By Vicky Anscombe on 19 February 2015

Your home is your sanctuary, and you want to keep it - and your belongings - safe and protected. 

Well, that's where we come in - our home insurance is top dog, and we'll make sure that the things that matter to you are looked after.

However, what about all the little everyday irritations which you can deal with without our help? We've compiled a list of the most annoying gripes householders face every day, and the best ways to solve them. 

Red wine stains: Firstly, blot the stain as much as possible, but don't rub it, and make sure you're using super-absorbent paper towel, not a tea towel. Pour cold water onto the stain and soak up the excess, diluting the stain as much as possible. Then, make a paste of one part baking soda to three parts water; mix it well, and apply to the stain. Make sure you apply the paste to the edges. When it's dried, hoover the dried baking powder up, and the carpet should be as good as new. If you can still see the stain, apply more baking soda paste or carpet cleaner, allow to dry, and hoover. Repeat until the stain is gone.

Creaky chipboard floorboards in new-build houses: Creaking chipboard floors are common in houses built since the Eighties. As a rule, chipboard is not suitable for domestic flooring; it sags under its own weight, causing the joints between adjacent boards to open up, and the edges to creak. Temporary measures include sprinkling French chalk or talc into the joints, and if this doesn't work, it might be best to remove the chipboard and replace it with proper timber.

Noisy neighbours: There are multiple ways of dealing with noisy neighbours; the first is to pop round and explain what the issue is clearly and calmly. Don't be confrontational or passive-aggressive; many noisy neighbours who can't watch TV without the volume on full turn out to be elderly, deaf people who will be frightened and confused by unexpected aggression. If this doesn't work, keep dates and times of loud noise, try a second visit, and explain that if the noise doesn't stop, you'll report them to the authorities. If the noise continues, you can report your neighbours to their landlord, attend a mediation meeting or complain to the council; it's all explained on the website.

How to remove pet hairs from clothes: Wet your hard and rub it in a downwards motion across your clothes; the hair should 'ball up' and stick to your hand. This works because the hair becomes wet and much heavier, and can't stick to your clothes due to static electricity. If you don't fancy getting wet, a velcro roller rolled across your clothes will do the job just as well; a length of sellotape wrapped around your hands and pulled tight will also remove hairs in a jiffy. Of course, lint rollers are the obvious choice - buy them in bulk if you can.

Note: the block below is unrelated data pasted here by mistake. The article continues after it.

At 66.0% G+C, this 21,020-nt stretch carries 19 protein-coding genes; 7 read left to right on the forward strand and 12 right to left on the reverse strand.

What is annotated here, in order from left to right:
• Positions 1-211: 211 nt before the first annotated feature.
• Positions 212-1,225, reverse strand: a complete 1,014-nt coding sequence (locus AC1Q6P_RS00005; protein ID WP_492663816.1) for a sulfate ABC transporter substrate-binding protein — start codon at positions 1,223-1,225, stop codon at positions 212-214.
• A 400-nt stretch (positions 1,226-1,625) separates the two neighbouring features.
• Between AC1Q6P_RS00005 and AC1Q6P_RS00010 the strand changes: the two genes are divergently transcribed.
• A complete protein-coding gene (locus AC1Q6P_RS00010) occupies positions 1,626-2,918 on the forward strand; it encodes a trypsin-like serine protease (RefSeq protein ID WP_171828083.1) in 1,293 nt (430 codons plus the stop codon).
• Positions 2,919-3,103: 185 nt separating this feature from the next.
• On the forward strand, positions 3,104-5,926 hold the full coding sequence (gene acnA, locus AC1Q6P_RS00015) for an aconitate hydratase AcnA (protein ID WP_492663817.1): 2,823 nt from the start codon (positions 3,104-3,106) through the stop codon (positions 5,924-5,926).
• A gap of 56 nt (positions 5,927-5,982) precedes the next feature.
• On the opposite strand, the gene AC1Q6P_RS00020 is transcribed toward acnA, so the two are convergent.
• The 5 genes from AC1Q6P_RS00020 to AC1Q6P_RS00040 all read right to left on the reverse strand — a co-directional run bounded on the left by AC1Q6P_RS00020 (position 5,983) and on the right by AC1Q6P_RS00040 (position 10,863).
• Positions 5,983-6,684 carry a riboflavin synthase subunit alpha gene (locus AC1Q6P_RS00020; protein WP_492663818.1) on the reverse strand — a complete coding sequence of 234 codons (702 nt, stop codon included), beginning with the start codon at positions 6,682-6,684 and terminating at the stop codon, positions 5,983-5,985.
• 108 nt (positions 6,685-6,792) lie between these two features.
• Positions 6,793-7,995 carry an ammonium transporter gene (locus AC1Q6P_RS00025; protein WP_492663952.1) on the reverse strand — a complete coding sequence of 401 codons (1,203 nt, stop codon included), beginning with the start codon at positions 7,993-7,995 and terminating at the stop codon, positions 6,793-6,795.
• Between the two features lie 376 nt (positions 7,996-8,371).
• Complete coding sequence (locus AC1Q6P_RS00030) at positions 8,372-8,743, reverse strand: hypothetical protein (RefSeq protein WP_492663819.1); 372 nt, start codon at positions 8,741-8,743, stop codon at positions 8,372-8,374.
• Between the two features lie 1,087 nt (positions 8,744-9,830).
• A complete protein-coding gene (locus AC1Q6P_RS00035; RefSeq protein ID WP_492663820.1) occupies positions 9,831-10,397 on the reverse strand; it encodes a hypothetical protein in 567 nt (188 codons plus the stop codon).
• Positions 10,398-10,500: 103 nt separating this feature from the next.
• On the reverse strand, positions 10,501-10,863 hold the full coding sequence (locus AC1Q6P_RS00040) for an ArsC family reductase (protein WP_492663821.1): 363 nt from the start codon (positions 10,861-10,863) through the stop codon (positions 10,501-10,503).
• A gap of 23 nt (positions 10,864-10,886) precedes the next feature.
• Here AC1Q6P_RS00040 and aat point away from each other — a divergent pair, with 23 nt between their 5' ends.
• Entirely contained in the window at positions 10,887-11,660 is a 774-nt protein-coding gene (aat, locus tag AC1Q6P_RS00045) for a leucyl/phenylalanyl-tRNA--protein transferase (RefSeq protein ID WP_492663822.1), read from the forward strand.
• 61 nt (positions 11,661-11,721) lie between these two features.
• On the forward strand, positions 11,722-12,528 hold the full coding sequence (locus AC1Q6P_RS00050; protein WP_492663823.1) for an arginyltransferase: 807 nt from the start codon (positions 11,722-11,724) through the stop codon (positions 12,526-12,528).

Deter thieves when you go on holiday: We looked at this last Christmas, and the good advice we gave out then still applies. From fooling wannabe-burglars into thinking you're still at home to avoiding social media updates that put your home at risk, it's all covered here.

Improve your Freeview reception: If you're suffering with dodgy pictures, freezing, clicking sounds, sound dropping out or no reception at all, firstly, check with your neighbours to see if they're experiencing the same thing. If only your TV is affected, the problem is likely to be in your TV, digital box or aerial. If other TVs are affected, it's more likely to be caused by work at your local transmitter, or possibly the weather. At this point, try restarting the Freeview box, check your TV to ensure that all leads are properly connected, and when the box has rebooted, try repositioning your aerial. Don't forget that any of these problems could be the result of a weak signal, so your aerial may need upgrading or repairing. Bad weather can also play a part; don't be surprised if sound and picture quality is reduced during high winds or storms.

Low water pressure in the shower: Go to your local DIY shop and buy a cheap replacement shower head. Look inside; you'll see a washer which constricts the water flow. Take a drill and enlarge the hole; you'll increase the flow, and the water pressure will improve. 

Mould and mildew on walls: If you spot mould in your house, treat it as soon as you can as it can cause allergic reactions and poor health. When tackling the area, make sure you wear protective eyewear, gloves, and a face mask, as contact with the spores can be harmful. Don't forget to open windows and use a fan.

Firstly, make a solution of one part bleach to three parts water, and using a stiff-bristled brush, scrub the area with the mixture. Rinse thoroughly and allow to dry.

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